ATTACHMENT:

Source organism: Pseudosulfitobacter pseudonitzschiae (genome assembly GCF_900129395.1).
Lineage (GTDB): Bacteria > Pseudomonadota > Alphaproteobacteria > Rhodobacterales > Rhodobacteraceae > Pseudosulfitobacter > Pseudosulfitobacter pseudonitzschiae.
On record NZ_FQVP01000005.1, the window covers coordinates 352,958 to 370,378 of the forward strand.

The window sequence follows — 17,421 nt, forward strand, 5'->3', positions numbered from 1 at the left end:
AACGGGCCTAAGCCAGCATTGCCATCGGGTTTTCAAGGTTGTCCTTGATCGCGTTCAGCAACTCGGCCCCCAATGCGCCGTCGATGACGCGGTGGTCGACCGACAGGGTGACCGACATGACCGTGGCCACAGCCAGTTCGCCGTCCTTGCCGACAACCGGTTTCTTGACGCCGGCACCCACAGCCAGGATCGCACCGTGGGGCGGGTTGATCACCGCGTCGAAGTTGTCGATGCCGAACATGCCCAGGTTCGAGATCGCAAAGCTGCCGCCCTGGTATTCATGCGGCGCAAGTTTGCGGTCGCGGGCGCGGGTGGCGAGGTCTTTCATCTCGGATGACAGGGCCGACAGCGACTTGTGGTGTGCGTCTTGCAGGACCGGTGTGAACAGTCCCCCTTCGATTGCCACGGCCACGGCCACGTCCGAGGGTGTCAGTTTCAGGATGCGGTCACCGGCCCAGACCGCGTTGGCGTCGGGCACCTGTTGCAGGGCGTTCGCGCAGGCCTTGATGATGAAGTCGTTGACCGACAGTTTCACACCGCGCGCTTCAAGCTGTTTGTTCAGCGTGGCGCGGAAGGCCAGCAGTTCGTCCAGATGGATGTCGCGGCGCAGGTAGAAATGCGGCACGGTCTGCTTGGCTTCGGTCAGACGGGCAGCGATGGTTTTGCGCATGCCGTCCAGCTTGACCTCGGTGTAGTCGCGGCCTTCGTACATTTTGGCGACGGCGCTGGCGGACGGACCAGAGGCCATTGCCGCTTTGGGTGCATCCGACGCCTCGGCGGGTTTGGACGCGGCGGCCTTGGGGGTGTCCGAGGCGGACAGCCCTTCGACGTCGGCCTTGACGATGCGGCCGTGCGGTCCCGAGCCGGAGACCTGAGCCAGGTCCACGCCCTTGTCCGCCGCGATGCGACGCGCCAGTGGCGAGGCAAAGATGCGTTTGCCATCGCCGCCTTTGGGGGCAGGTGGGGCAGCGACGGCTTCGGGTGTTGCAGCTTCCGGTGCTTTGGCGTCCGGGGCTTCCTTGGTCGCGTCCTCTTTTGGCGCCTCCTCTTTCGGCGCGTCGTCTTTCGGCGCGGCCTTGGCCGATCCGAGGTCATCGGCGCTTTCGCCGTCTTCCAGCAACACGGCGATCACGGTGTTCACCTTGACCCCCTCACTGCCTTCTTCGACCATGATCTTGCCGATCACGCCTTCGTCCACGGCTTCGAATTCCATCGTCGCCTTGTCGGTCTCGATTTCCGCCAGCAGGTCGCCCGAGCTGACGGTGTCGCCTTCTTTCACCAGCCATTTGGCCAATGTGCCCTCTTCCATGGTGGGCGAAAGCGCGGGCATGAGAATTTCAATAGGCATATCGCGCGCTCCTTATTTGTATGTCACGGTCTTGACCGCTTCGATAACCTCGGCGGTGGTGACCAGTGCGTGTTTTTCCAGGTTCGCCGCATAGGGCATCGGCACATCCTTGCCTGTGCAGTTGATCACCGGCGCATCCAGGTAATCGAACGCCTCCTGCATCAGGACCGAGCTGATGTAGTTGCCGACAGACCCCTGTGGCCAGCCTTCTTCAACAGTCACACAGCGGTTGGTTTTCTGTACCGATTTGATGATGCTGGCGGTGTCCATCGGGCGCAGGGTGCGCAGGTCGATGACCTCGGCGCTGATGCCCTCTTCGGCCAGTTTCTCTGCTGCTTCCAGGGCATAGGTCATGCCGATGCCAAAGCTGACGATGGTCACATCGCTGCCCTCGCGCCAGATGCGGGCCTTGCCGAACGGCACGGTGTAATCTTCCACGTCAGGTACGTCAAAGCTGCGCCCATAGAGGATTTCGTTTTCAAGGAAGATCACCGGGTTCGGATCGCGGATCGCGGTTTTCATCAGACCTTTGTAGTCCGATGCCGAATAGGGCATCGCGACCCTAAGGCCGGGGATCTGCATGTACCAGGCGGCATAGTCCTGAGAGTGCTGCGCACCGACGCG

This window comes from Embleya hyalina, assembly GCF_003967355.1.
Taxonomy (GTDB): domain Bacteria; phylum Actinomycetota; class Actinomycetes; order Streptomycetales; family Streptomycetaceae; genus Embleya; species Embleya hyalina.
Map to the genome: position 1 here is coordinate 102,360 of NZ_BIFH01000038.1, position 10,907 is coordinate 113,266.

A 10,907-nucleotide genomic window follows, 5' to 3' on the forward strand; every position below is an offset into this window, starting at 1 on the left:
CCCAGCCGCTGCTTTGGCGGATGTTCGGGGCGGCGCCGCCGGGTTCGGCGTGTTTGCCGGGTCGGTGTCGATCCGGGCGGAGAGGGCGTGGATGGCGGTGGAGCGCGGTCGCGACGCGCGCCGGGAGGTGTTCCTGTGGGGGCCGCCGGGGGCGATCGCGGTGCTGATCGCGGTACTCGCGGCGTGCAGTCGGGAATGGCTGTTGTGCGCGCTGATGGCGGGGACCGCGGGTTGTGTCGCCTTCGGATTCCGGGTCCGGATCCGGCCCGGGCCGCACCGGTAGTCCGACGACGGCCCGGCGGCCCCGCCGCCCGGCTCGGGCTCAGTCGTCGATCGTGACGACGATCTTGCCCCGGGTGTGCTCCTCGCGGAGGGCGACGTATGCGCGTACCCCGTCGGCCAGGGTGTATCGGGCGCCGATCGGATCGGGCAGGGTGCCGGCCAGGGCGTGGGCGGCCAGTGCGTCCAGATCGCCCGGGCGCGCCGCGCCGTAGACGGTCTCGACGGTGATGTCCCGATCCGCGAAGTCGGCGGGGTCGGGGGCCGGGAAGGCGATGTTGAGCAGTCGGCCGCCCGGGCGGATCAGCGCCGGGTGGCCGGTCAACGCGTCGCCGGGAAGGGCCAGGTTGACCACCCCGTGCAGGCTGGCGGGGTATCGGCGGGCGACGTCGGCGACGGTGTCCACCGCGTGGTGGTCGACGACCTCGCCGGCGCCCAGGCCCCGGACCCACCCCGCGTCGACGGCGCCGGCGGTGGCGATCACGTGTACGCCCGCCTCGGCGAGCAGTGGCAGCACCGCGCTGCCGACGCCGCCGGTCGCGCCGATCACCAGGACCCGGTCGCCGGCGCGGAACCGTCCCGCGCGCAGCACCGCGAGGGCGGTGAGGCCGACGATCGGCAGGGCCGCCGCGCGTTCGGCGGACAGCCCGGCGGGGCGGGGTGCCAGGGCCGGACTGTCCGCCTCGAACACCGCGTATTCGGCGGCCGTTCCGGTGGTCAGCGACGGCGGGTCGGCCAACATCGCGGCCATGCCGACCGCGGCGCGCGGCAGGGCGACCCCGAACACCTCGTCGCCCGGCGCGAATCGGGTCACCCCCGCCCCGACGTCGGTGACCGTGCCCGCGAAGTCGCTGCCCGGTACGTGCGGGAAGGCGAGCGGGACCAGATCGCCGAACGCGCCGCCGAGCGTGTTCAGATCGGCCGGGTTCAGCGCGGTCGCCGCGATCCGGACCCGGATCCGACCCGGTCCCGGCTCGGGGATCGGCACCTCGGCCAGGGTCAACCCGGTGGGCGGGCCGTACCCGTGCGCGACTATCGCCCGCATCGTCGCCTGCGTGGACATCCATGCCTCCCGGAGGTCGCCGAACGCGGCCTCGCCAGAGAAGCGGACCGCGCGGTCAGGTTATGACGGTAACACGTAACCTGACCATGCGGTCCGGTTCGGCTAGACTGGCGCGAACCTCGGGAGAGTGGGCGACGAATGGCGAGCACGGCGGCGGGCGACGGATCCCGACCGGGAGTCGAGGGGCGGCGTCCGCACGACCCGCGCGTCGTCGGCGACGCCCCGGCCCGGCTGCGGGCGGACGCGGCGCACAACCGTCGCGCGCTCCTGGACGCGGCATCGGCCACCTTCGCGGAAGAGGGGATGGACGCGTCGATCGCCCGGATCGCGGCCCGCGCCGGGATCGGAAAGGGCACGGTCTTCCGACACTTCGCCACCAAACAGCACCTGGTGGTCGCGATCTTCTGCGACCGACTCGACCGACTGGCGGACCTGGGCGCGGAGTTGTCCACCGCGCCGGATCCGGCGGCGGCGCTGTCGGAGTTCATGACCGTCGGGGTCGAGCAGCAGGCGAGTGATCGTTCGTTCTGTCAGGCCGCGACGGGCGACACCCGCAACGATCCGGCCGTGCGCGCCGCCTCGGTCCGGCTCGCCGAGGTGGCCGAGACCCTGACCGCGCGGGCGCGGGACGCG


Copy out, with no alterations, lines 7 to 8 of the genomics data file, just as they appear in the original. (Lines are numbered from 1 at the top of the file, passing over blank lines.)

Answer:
Taxonomy (GTDB): domain Bacteria; phylum Actinomycetota; class Actinomycetes; order Streptomycetales; family Streptomycetaceae; genus Embleya; species Embleya hyalina.
Map to the genome: position 1 here is coordinate 102,360 of NZ_BIFH01000038.1, position 10,907 is coordinate 113,266.